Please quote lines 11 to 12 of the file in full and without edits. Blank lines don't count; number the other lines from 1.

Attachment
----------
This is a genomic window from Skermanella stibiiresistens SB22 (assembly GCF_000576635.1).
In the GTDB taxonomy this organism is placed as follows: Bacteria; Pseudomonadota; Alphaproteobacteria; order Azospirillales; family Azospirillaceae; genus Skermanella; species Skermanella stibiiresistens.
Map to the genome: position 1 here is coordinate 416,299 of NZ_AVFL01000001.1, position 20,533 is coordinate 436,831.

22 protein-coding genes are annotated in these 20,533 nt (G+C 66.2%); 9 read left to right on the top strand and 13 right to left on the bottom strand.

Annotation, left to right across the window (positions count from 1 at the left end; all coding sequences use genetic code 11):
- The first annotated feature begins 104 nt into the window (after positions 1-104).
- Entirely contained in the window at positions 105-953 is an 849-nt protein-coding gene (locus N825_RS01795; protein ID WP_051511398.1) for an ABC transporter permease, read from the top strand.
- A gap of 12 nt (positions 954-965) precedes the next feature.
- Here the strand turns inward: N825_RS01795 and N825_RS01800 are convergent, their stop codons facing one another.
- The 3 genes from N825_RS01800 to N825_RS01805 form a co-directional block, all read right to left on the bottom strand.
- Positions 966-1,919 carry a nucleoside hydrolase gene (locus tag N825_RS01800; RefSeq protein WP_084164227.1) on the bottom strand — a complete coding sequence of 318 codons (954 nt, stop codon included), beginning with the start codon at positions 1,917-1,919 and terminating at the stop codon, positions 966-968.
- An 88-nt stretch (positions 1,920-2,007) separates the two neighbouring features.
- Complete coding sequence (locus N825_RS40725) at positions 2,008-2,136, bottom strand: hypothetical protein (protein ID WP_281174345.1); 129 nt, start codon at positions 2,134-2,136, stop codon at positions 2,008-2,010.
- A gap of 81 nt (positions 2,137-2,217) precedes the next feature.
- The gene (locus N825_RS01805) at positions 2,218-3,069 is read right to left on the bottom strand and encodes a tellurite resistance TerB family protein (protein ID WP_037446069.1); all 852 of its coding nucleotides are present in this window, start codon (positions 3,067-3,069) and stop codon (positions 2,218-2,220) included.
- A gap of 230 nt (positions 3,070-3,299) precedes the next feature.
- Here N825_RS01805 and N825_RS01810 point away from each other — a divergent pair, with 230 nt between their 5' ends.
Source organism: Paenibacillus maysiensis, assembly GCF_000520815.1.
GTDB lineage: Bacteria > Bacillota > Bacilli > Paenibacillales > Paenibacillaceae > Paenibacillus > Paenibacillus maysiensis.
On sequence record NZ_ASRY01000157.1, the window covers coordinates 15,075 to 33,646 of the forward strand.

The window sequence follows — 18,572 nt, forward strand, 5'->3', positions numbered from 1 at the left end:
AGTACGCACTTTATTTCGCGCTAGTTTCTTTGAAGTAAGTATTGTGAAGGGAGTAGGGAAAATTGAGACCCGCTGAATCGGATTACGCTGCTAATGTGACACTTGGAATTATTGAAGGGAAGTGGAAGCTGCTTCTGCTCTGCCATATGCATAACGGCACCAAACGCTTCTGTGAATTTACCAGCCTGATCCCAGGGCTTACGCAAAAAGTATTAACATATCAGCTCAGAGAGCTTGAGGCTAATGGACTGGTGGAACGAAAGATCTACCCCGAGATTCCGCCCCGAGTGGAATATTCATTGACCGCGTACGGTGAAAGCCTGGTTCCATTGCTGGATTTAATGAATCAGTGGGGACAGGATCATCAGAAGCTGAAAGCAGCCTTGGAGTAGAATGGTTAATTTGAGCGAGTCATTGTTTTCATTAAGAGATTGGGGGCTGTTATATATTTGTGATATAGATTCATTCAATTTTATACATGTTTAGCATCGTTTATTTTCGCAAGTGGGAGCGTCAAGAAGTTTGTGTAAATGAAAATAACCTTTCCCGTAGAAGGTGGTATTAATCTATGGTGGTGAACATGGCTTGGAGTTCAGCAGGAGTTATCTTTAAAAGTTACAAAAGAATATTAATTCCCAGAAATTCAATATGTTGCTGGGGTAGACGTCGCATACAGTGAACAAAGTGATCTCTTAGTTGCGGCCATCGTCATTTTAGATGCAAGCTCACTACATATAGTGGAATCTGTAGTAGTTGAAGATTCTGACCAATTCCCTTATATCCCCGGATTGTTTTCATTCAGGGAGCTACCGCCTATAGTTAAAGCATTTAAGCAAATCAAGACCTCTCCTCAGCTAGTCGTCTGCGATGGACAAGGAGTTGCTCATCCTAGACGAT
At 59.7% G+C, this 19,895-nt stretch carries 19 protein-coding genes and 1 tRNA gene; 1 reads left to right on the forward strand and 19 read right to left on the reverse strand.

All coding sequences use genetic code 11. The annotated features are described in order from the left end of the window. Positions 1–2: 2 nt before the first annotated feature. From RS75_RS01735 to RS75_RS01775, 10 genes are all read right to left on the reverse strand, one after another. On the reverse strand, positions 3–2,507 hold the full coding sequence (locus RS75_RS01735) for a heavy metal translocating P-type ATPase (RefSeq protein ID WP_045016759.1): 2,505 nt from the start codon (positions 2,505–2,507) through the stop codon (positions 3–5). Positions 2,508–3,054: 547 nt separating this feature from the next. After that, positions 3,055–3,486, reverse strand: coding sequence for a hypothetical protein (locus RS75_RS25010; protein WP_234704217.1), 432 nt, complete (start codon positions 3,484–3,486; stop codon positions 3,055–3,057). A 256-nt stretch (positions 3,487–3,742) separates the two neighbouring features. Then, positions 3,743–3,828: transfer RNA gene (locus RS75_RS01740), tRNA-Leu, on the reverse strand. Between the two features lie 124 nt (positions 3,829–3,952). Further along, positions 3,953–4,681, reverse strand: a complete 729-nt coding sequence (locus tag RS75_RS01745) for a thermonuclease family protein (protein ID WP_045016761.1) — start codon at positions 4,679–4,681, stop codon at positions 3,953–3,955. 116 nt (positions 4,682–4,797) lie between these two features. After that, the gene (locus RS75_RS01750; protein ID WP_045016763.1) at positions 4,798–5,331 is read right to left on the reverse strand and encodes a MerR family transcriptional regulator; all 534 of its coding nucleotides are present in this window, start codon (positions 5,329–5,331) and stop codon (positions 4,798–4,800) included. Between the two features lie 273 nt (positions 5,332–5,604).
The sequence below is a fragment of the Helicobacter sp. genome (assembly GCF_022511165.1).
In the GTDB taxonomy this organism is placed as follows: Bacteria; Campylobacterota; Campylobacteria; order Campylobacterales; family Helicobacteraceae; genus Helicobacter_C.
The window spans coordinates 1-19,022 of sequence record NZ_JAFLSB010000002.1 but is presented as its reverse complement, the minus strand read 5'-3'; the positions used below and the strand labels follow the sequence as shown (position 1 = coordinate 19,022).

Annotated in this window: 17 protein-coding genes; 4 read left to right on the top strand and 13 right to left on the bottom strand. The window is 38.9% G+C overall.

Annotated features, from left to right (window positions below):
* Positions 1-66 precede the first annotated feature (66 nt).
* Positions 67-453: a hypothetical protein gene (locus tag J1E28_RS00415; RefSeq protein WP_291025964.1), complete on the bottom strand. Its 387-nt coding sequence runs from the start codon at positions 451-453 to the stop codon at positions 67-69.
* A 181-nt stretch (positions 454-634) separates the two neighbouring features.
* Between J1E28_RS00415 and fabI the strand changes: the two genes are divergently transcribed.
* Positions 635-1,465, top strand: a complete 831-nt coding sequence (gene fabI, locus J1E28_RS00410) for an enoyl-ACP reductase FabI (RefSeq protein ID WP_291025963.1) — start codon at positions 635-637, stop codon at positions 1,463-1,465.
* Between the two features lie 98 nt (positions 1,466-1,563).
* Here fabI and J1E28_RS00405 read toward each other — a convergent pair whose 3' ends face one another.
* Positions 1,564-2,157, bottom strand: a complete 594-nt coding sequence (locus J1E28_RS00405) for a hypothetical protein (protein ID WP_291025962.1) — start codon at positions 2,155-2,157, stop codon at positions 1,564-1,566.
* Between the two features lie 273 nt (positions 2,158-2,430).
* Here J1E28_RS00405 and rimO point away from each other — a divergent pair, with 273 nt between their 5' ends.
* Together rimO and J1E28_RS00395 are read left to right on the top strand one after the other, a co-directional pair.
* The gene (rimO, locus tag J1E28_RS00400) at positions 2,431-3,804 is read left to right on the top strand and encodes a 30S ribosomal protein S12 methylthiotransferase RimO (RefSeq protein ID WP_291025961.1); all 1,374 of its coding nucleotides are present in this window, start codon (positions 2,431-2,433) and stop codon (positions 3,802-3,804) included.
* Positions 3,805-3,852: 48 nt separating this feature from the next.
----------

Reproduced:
- Positions 966-1,919 carry a nucleoside hydrolase gene (locus tag N825_RS01800; RefSeq protein WP_084164227.1) on the bottom strand — a complete coding sequence of 318 codons (954 nt, stop codon included), beginning with the start codon at positions 1,917-1,919 and terminating at the stop codon, positions 966-968.
- An 88-nt stretch (positions 1,920-2,007) separates the two neighbouring features.